The map itself, drawn by John White, the first leader of the expedition, is remarkable in it’s detail. One of the presentation at the symposium presented the minutiae of White’s drawings, that even in miniature depicted individual soldiers, officers and the activities of the troop.

The map is also very accurate—a map certainly designed to be used for navigation. Although not as precise as anything we can produce today, the Chowan River is clearly marked and in the right place. Cape Hatteras is denoted, as well as a number of inlets that no longer exist.

Because it was so accurate and contained such detail, there are a number of questions about why White covered up the fort when he finished the map. Did it no longer exist? Was he concerned that if it fell into Spanish hands, the lives of his colonists would be endangered?

We have no way of knowing and the quest goes on.

Rogallo Kite Festival at Jockey’s Ridge Saturday & Sunday

Kites flying at Jockey's Ridge State Park during a Rogallo Festival.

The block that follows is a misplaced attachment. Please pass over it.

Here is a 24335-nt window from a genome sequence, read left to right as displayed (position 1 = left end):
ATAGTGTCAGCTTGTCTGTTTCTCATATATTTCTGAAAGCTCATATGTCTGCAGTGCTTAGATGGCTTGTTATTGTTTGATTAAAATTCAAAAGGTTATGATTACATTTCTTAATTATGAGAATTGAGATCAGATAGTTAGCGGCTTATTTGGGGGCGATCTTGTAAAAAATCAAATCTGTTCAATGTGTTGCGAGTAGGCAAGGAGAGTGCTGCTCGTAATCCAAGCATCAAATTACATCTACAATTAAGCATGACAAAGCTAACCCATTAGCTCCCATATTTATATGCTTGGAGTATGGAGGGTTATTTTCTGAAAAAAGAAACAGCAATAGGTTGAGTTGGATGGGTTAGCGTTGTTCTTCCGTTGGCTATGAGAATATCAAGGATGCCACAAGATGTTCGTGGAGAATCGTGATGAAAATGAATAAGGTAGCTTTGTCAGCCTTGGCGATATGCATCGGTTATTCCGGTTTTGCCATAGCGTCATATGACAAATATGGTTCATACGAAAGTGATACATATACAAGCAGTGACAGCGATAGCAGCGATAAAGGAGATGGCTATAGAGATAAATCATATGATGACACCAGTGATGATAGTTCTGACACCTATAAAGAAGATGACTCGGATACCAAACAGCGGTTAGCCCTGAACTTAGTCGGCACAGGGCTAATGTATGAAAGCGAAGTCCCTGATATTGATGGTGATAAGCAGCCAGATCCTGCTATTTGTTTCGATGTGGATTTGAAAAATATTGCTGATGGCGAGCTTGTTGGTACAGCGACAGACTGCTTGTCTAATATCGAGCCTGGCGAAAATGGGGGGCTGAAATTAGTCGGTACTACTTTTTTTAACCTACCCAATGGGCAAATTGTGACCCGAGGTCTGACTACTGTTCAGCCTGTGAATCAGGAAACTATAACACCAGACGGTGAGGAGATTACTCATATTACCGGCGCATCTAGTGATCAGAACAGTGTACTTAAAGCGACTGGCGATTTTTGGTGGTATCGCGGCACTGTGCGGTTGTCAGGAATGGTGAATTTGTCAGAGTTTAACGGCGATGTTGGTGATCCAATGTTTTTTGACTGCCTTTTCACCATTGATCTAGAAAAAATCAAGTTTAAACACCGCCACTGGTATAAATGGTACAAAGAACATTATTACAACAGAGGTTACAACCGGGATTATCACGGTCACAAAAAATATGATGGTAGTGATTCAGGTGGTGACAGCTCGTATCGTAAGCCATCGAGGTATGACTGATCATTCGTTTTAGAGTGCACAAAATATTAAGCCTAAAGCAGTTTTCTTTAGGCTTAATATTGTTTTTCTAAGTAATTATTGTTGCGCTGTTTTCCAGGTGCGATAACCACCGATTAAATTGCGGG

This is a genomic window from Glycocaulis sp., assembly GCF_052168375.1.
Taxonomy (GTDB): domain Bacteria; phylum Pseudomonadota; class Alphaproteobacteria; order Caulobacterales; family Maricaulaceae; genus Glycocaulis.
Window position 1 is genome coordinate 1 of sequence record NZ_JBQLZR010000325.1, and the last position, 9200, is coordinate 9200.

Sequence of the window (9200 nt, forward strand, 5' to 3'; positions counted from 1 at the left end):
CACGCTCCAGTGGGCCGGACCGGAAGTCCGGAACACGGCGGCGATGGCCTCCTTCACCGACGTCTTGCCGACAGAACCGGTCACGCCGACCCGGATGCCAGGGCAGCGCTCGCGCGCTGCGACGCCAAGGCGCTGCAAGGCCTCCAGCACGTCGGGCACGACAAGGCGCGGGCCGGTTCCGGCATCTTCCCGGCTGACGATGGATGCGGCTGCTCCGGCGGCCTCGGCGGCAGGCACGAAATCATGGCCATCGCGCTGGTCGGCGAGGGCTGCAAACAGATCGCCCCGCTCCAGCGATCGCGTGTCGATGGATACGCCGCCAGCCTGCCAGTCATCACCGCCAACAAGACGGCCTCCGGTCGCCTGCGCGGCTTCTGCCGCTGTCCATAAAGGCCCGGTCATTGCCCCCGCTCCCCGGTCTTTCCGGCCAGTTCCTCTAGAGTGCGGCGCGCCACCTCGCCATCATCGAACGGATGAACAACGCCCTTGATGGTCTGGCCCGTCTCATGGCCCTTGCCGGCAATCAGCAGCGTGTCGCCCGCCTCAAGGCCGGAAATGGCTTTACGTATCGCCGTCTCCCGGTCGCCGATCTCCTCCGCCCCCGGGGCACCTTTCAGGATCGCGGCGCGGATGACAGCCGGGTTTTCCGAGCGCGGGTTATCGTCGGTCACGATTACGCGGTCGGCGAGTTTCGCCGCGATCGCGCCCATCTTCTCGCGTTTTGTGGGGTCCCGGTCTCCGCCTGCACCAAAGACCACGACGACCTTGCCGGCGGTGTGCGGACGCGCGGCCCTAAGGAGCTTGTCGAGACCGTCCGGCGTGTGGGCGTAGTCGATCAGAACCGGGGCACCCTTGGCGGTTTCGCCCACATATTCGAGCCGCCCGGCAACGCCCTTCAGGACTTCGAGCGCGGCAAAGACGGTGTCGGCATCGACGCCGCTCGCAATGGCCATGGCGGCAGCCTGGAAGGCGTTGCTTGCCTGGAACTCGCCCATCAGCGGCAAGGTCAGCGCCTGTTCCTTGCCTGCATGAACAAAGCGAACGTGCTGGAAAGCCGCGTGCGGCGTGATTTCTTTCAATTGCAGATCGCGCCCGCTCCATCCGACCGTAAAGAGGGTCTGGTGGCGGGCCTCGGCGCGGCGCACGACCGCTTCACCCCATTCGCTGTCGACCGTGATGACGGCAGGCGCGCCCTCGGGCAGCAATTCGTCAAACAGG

Kites flying at Jockey’s Ridge State Park during a Rogallo Festival.

Looking for something fun to do this weekend? Something for the whole family?

If that’s the case, check out the Rogallo Kite Festival at Jockey’s Ridge State Park in Nags Head Saturday and Sunday.

Sponsored by Kitty Hawk Kites, the event is a wonderful celebration of a true American hero.

Francis Rogallo and His Invention

Francis Rogallo doesn’t show up in a lot of history book, but it was his invention of a “parawing” a frameless steerable went that made hang gliding possible. And more than hang gliding. Almost all modern stunt kites are patterned after his designs. Modern parachutes that can be directed to a landing zone; paraglider and more.